Height – 3 to 7 feet
Profile – Pencil, slim, medium
Traditional – The perennial choice for holiday decorating, the traditional-style artificial Christmas tree offers the widest variety in size, design, construction and price range. While many pre-lit artificial Christmas trees feature clear or white bulbs, multi-color options are available. Unlit artificial trees let you decorate with your preferred bulb style and size.
Height – 3 to 15+ feet
Profile – Pencil, slim, medium, full
Pop-Up – If you’re looking for a super-easy set-up and a more abstract appearance, pop-up trees could be for you. Many come pre-lit and decorated. There are also kitschy tinsel trees in a variety of colors. These slimmer-profile faux Christmas trees collapse for storage, so they’re great for small spaces.
Height – 4 to 6-foot
Profile – Pencil, slim
Wall Trees – Another space-saver, the wall tree is actually a half-tree with a flat back that fits snugly against a wall. Available in heights from small to tall, wall trees give the illusion of a full-sized Christmas tree but use less floor space.
Height – 2 to 7-1/2-foot
Profile – Slim
Tabletop Trees – Available with or without lights, decorated or undecorated, petite 1-1/2 to 3-foot tall tabletop trees offer the minimum of fuss when it comes to decorating, space and storage considerations.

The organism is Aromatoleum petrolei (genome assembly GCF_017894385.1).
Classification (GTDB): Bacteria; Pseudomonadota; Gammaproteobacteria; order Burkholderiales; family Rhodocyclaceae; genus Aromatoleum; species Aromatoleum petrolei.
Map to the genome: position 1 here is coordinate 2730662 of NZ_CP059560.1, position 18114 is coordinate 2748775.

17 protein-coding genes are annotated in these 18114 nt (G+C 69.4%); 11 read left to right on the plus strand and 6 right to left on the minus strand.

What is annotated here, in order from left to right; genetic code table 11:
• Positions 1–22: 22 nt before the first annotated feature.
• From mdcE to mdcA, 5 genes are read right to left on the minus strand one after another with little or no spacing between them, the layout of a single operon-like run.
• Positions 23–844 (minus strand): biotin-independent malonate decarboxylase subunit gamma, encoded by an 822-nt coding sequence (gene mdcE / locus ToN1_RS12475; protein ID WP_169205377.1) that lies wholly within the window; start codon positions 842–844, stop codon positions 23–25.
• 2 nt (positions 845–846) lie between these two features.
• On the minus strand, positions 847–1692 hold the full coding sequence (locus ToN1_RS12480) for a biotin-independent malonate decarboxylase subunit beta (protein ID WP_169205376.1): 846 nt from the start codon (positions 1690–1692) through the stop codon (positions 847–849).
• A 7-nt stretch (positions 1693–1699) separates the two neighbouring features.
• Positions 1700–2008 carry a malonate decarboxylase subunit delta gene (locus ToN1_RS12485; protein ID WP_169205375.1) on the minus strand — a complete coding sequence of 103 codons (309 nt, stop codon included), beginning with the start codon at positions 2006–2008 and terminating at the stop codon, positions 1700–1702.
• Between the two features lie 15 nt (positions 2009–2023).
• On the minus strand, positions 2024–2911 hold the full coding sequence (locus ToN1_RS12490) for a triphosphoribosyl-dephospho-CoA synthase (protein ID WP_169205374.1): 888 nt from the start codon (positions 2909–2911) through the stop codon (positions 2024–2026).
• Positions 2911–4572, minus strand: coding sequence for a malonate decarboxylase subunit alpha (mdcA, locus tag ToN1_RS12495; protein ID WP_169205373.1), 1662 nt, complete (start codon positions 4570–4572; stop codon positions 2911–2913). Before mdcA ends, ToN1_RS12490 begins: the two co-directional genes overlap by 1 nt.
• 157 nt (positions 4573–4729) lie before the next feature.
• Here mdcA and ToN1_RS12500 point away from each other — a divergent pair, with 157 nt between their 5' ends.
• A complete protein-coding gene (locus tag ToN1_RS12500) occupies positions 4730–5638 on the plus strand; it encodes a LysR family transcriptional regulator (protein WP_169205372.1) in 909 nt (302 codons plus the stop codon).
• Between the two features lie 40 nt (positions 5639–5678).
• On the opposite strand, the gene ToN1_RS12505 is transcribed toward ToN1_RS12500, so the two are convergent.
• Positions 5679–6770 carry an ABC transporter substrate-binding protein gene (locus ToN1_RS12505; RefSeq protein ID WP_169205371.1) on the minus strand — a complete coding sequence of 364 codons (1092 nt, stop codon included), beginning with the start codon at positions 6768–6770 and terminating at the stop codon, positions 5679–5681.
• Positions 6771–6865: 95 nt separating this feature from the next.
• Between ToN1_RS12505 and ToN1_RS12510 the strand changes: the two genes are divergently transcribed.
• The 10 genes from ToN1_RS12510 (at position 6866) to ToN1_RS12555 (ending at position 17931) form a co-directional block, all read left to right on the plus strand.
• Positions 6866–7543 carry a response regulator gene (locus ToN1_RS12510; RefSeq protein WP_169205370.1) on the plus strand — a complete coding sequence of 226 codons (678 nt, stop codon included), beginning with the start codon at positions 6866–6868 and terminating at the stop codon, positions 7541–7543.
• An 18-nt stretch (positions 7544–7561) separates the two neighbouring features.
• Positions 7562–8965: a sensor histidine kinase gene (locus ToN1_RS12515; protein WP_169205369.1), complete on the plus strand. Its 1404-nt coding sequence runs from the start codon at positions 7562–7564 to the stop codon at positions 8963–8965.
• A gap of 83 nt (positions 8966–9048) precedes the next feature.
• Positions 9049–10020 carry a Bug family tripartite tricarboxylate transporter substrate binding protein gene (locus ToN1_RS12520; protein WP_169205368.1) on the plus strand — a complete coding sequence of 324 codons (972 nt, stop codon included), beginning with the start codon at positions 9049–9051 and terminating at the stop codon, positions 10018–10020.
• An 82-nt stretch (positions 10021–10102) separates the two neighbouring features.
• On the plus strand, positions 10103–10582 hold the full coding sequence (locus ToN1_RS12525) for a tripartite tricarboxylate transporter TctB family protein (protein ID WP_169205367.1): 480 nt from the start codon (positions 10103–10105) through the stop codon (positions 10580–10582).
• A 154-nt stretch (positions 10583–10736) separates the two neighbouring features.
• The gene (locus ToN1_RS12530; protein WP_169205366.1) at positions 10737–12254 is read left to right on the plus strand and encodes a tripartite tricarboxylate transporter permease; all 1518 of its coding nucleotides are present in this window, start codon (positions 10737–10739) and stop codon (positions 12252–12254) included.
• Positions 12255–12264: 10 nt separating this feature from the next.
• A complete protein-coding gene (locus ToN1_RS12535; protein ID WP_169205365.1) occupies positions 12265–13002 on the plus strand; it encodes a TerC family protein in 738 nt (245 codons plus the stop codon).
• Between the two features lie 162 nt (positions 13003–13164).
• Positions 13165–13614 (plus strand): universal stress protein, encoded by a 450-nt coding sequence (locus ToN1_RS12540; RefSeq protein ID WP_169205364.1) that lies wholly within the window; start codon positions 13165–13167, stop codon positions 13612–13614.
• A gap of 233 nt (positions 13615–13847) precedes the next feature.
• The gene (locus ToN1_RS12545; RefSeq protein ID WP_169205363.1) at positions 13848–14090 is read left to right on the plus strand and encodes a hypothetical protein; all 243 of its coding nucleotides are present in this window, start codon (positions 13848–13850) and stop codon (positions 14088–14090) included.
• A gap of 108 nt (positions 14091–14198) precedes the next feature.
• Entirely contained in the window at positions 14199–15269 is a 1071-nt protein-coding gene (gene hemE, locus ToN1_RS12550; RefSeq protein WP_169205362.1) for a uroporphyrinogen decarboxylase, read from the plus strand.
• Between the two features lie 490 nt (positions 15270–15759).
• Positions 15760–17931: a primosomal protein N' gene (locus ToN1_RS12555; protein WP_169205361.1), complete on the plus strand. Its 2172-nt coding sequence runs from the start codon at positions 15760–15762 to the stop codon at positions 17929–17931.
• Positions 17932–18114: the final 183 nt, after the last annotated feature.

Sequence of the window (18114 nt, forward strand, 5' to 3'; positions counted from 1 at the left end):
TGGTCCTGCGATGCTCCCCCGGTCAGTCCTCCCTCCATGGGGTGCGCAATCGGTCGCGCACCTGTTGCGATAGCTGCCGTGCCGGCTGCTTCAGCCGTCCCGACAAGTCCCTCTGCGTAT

Trending Styles for Holiday Decorating
Multiple – Some people love decorating for Christmas so much, one tree just isn’t enough! Whether you want to experiment with themes or deck out several rooms, the convenience, variety and price range of artificial trees lets you holiday to the max with multiple Christmas tree displays.
Flocked – These snow-covered faux trees, popular in the ’40s, ’50s and ’60s, have seen renewed interest. Whether it’s to complement mid-century modern decor or give a nod to nostalgia, frosted, flocked and iced Christmas trees are a continuing trend.
Upside Down – You may have thought mounting Christmas trees on the ceiling was a crazy new concept, but people have been hanging trees bottom-up since the Middle Ages. Artificial Christmas tree manufacturers make decorating with upside down trees easy by attaching the tree to a base that stands firmly on the floor – leaving plenty of room to spread presents underneath. Since these trees are top-heavy, consider a ceiling anchor for safety.